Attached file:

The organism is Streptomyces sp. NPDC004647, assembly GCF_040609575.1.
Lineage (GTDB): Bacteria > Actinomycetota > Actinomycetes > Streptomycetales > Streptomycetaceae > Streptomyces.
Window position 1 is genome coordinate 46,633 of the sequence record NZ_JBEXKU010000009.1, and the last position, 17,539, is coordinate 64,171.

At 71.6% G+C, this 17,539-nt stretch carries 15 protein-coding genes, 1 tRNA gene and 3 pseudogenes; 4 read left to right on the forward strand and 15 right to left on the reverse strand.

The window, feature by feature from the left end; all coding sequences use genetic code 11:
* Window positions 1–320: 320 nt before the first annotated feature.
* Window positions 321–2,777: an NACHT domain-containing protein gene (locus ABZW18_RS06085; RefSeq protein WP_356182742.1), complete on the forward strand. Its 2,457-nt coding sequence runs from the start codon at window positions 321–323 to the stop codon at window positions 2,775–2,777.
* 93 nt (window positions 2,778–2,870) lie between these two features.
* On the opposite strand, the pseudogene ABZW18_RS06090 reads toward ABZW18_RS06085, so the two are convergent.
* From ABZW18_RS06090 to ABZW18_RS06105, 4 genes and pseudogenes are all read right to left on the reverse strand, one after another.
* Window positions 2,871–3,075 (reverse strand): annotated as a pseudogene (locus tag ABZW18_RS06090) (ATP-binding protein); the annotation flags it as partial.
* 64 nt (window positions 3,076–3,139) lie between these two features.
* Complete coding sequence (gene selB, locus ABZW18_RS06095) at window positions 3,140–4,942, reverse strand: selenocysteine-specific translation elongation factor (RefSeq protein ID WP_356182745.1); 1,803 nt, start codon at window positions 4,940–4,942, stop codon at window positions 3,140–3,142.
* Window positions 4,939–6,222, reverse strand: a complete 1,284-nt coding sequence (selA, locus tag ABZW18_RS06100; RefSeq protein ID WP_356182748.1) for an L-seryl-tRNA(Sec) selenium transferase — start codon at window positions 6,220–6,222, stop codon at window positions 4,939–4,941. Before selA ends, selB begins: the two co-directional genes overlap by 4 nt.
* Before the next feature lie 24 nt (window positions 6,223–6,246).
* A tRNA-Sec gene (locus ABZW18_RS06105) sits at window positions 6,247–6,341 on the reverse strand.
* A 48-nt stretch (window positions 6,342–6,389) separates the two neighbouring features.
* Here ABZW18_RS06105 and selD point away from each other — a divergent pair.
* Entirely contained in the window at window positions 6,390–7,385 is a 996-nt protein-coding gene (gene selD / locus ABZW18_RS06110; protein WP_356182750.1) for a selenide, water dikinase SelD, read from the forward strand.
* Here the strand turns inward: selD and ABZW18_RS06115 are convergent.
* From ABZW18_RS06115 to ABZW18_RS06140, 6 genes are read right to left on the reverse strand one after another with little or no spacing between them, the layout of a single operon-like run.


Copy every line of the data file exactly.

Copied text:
The organism is Streptomyces sp. NPDC004647, assembly GCF_040609575.1.
Lineage (GTDB): Bacteria > Actinomycetota > Actinomycetes > Streptomycetales > Streptomycetaceae > Streptomyces.
Window position 1 is genome coordinate 46,633 of the sequence record NZ_JBEXKU010000009.1, and the last position, 17,539, is coordinate 64,171.

At 71.6% G+C, this 17,539-nt stretch carries 15 protein-coding genes, 1 tRNA gene and 3 pseudogenes; 4 read left to right on the forward strand and 15 right to left on the reverse strand.

The window, feature by feature from the left end; all coding sequences use genetic code 11:
* Window positions 1–320: 320 nt before the first annotated feature.
* Window positions 321–2,777: an NACHT domain-containing protein gene (locus ABZW18_RS06085; RefSeq protein WP_356182742.1), complete on the forward strand. Its 2,457-nt coding sequence runs from the start codon at window positions 321–323 to the stop codon at window positions 2,775–2,777.
* 93 nt (window positions 2,778–2,870) lie between these two features.
* On the opposite strand, the pseudogene ABZW18_RS06090 reads toward ABZW18_RS06085, so the two are convergent.
* From ABZW18_RS06090 to ABZW18_RS06105, 4 genes and pseudogenes are all read right to left on the reverse strand, one after another.
* Window positions 2,871–3,075 (reverse strand): annotated as a pseudogene (locus tag ABZW18_RS06090) (ATP-binding protein); the annotation flags it as partial.
* 64 nt (window positions 3,076–3,139) lie between these two features.
* Complete coding sequence (gene selB, locus ABZW18_RS06095) at window positions 3,140–4,942, reverse strand: selenocysteine-specific translation elongation factor (RefSeq protein ID WP_356182745.1); 1,803 nt, start codon at window positions 4,940–4,942, stop codon at window positions 3,140–3,142.
* Window positions 4,939–6,222, reverse strand: a complete 1,284-nt coding sequence (selA, locus tag ABZW18_RS06100; RefSeq protein ID WP_356182748.1) for an L-seryl-tRNA(Sec) selenium transferase — start codon at window positions 6,220–6,222, stop codon at window positions 4,939–4,941. Before selA ends, selB begins: the two co-directional genes overlap by 4 nt.
* Before the next feature lie 24 nt (window positions 6,223–6,246).
* A tRNA-Sec gene (locus ABZW18_RS06105) sits at window positions 6,247–6,341 on the reverse strand.
* A 48-nt stretch (window positions 6,342–6,389) separates the two neighbouring features.
* Here ABZW18_RS06105 and selD point away from each other — a divergent pair.
* Entirely contained in the window at window positions 6,390–7,385 is a 996-nt protein-coding gene (gene selD / locus ABZW18_RS06110; protein WP_356182750.1) for a selenide, water dikinase SelD, read from the forward strand.
* Here the strand turns inward: selD and ABZW18_RS06115 are convergent.
* From ABZW18_RS06115 to ABZW18_RS06140, 6 genes are read right to left on the reverse strand one after another with little or no spacing between them, the layout of a single operon-like run.